Boris, Brexit and the Border continue to cause strife

Denis Staunton: There is no obscuring Theresa May’s tangle as she seeks to unite Tories

During a meeting with Conservative backbenchers on Monday, Theresa May is reported to have slapped down Jacob Rees-Mogg. Photograph: Matt Cardy/Getty Images

During a meeting with Conservative backbenchers on Monday, Theresa May is reported to have slapped down Jacob Rees-Mogg. Photograph: Matt Cardy/Getty Images

 

In the House of Commons on Tuesday, Labour’s shadow foreign secretary Emily Thornberry teased Boris Johnson over his role in the cabinet’s split over Britain’s future customs relationship with the EU.

“May I begin by thanking the foreign secretary for leading our cross-party efforts over the last two weeks to destroy the prime minister’s ‘customs partnership’ proposal? I trust that he finished off the job earlier this morning. Unfortunately, however, that leaves us with his own crazy Mad Max – I mean max fac – proposal,” she said.

Johnson responded by describing Labour’s position on the customs union as “absolutely clouded in obscurity”. But there is no obscuring the tangle Theresa May has found herself in as she seeks to unite her party behind a single position which can be reconciled with her promise to avoid a hard border in Ireland.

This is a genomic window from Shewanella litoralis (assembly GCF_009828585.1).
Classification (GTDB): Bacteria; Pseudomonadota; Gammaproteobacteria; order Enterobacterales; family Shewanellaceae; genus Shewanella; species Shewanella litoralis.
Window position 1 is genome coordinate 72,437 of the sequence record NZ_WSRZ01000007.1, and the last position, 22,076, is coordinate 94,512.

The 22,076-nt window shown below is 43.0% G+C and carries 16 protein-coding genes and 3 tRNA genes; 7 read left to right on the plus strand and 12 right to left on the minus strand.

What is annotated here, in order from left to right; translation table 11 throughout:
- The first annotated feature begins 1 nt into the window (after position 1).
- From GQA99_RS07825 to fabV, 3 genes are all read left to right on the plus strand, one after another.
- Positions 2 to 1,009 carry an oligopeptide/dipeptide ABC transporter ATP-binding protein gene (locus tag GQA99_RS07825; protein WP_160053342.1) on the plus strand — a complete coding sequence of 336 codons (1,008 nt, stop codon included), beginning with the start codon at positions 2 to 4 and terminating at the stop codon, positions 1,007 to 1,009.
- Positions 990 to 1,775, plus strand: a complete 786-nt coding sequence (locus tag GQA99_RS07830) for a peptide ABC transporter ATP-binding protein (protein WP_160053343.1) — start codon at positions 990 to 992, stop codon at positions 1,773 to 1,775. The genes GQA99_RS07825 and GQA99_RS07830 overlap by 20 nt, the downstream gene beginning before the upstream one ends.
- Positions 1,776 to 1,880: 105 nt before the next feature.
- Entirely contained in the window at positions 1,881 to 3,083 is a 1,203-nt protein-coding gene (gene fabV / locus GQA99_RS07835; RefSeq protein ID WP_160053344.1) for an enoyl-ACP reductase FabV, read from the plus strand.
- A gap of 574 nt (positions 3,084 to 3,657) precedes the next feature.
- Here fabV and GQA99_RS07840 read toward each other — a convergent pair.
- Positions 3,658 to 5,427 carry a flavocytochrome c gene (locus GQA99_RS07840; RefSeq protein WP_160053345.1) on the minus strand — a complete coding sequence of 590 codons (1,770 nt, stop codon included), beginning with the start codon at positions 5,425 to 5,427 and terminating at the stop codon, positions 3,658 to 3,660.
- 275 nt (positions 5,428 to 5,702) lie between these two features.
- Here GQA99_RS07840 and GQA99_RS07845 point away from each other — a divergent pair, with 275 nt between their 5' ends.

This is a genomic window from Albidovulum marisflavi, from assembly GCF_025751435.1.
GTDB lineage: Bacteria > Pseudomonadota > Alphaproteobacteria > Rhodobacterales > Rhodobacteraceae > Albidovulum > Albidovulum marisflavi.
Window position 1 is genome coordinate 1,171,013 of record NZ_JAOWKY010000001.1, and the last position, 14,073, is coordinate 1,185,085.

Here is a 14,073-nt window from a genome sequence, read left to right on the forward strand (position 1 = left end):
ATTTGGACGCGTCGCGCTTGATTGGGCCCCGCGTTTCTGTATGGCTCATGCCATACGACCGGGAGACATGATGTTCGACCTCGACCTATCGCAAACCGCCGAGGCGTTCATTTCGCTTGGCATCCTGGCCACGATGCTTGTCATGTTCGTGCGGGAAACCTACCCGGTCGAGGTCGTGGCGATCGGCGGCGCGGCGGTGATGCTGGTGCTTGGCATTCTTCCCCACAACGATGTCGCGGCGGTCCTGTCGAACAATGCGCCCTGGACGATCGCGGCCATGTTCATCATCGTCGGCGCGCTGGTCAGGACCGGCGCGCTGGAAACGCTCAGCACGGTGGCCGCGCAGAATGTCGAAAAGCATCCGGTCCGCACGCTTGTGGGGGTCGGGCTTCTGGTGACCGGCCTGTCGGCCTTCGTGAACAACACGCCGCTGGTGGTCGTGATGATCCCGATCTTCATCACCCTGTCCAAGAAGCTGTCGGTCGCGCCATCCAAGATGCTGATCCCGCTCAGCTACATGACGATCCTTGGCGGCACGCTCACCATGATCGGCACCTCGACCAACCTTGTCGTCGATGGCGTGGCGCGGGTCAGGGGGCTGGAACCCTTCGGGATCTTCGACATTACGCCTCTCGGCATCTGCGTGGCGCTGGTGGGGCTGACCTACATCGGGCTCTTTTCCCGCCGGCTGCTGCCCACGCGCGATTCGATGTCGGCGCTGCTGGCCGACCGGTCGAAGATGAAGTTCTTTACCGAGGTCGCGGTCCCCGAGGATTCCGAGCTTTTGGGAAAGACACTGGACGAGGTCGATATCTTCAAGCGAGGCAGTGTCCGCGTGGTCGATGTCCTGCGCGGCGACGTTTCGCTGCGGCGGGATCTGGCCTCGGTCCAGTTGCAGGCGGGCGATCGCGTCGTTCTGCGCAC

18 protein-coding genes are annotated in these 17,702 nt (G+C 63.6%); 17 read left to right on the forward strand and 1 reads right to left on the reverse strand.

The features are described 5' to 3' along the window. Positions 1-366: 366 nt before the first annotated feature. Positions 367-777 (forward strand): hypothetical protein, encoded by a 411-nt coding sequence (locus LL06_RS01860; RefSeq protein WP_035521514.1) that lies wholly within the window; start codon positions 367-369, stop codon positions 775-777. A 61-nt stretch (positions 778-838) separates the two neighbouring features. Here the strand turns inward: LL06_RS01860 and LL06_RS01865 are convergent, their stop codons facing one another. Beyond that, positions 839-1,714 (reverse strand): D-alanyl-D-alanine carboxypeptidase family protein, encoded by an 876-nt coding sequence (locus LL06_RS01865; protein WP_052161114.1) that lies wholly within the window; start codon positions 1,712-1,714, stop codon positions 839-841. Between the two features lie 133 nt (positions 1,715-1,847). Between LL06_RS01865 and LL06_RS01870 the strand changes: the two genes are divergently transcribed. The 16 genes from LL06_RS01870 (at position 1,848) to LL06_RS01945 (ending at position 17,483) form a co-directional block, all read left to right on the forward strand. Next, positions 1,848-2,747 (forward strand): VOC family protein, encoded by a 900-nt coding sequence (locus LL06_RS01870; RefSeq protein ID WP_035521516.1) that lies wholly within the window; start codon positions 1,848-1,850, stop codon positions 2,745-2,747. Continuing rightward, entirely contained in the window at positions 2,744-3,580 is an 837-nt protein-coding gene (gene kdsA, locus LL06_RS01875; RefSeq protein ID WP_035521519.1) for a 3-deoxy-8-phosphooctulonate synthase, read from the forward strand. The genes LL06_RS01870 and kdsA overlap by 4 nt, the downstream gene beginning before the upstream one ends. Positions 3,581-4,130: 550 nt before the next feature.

Slapped down

During a meeting with Conservative backbenchers on Monday, May is reported to have slapped down Jacob Rees-Mogg after the arch-Brexiteer suggested that Britain should simply keep the Border open after Brexit and dare Dublin to install infrastructure at the EU’s behest. May told him that EU rules obliged Ireland to protect the single market and customs area and warned that his approach could antagonise moderate nationalist opinion in Northern Ireland.

If Rees-Mogg was chastened, he showed no sign of it in an opinion piece in Tuesday’s Daily Telegraph in which he urged the prime minister not to take Brussels too seriously on the Border. He accused Brussels of playing up the issue to win further concessions from Britain and complained that Irish politicians such as Simon Coveney were using “inflammatory, unhelpful rhetoric” for domestic political reasons.

“The Irish Government needs to understand that if it obliges us to choose between the Republic and the Union, we will choose the Union,” he wrote.

No sign

May has tasked two groups of ministers to work out how each of the two customs options could be made to work. Brexiteers have until now shown no sign of weakening in their resistance to the customs partnership and the talk around Westminster is of “max fac plus delay”. This would see Britain remaining in the customs union beyond the end of the post-Brexit transition period at the end of 2020 until the arrangements are in place at its borders to make trade sufficiently frictionless.

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